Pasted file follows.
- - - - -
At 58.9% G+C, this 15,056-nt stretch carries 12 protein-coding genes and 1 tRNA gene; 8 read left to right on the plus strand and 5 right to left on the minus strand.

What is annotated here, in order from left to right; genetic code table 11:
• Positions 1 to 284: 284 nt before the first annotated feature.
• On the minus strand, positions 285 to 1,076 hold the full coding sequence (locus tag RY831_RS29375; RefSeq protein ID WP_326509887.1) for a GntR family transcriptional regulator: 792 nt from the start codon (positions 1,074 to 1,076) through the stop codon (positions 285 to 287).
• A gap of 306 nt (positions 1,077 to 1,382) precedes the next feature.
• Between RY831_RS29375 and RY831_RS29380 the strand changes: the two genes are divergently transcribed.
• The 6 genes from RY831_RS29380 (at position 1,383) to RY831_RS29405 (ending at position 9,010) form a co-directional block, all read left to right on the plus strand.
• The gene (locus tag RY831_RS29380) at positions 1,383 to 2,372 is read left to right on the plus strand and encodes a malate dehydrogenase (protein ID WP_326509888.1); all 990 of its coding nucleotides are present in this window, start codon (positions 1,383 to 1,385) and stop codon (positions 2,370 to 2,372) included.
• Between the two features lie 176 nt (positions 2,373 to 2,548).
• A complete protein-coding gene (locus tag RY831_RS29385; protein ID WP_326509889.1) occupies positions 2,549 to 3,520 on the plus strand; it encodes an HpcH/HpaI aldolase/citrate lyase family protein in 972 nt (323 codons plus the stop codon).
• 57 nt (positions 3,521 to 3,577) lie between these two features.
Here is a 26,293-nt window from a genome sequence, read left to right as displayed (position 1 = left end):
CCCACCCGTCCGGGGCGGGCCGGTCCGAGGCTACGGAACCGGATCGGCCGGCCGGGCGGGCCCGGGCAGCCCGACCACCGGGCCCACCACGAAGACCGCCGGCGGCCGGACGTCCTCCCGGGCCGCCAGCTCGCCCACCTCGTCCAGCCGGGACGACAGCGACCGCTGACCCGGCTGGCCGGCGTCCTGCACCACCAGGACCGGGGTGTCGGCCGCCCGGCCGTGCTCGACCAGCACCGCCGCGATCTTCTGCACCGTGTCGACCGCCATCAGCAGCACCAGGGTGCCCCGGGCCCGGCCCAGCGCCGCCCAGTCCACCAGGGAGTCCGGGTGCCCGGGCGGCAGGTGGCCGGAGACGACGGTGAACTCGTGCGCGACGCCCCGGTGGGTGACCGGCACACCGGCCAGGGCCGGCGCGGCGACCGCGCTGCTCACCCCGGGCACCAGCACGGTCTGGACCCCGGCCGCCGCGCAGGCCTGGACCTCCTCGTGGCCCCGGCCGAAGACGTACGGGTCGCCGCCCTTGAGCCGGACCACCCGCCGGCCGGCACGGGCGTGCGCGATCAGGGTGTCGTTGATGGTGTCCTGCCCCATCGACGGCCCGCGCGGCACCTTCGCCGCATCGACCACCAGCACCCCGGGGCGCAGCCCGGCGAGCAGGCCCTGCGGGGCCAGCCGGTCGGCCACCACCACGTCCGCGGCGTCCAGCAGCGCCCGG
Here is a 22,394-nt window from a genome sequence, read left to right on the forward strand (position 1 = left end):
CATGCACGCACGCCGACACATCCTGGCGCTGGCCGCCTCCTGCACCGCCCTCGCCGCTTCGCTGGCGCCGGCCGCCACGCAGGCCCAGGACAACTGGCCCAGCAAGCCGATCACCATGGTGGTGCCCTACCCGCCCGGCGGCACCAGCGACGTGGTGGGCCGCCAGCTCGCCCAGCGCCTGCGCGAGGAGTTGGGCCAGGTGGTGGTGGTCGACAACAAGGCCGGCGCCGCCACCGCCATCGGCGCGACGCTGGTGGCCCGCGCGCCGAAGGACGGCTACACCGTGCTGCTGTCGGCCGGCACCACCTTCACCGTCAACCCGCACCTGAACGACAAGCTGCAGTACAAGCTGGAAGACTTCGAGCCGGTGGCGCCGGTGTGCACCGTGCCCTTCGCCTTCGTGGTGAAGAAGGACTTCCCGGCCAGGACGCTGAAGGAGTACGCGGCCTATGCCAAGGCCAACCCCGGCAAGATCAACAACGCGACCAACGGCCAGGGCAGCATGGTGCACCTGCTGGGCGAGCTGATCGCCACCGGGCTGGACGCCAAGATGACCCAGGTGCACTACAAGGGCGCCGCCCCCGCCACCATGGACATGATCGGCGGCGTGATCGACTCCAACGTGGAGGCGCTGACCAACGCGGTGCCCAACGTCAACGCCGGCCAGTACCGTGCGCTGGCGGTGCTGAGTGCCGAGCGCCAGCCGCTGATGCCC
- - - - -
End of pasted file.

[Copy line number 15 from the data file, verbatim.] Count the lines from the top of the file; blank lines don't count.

CATGCACGCACGCCGACACATCCTGGCGCTGGCCGCCTCCTGCACCGCCCTCGCCGCTTCGCTGGCGCCGGCCGCCACGCAGGCCCAGGACAACTGGCCCAGCAAGCCGATCACCATGGTGGTGCCCTACCCGCCCGGCGGCACCAGCGACGTGGTGGGCCGCCAGCTCGCCCAGCGCCTGCGCGAGGAGTTGGGCCAGGTGGTGGTGGTCGACAACAAGGCCGGCGCCGCCACCGCCATCGGCGCGACGCTGGTGGCCCGCGCGCCGAAGGACGGCTACACCGTGCTGCTGTCGGCCGGCACCACCTTCACCGTCAACCCGCACCTGAACGACAAGCTGCAGTACAAGCTGGAAGACTTCGAGCCGGTGGCGCCGGTGTGCACCGTGCCCTTCGCCTTCGTGGTGAAGAAGGACTTCCCGGCCAGGACGCTGAAGGAGTACGCGGCCTATGCCAAGGCCAACCCCGGCAAGATCAACAACGCGACCAACGGCCAGGGCAGCATGGTGCACCTGCTGGGCGAGCTGATCGCCACCGGGCTGGACGCCAAGATGACCCAGGTGCACTACAAGGGCGCCGCCCCCGCCACCATGGACATGATCGGCGGCGTGATCGACTCCAACGTGGAGGCGCTGACCAACGCGGTGCCCAACGTCAACGCCGGCCAGTACCGTGCGCTGGCGGTGCTGAGTGCCGAGCGCCAGCCGCTGATGCCC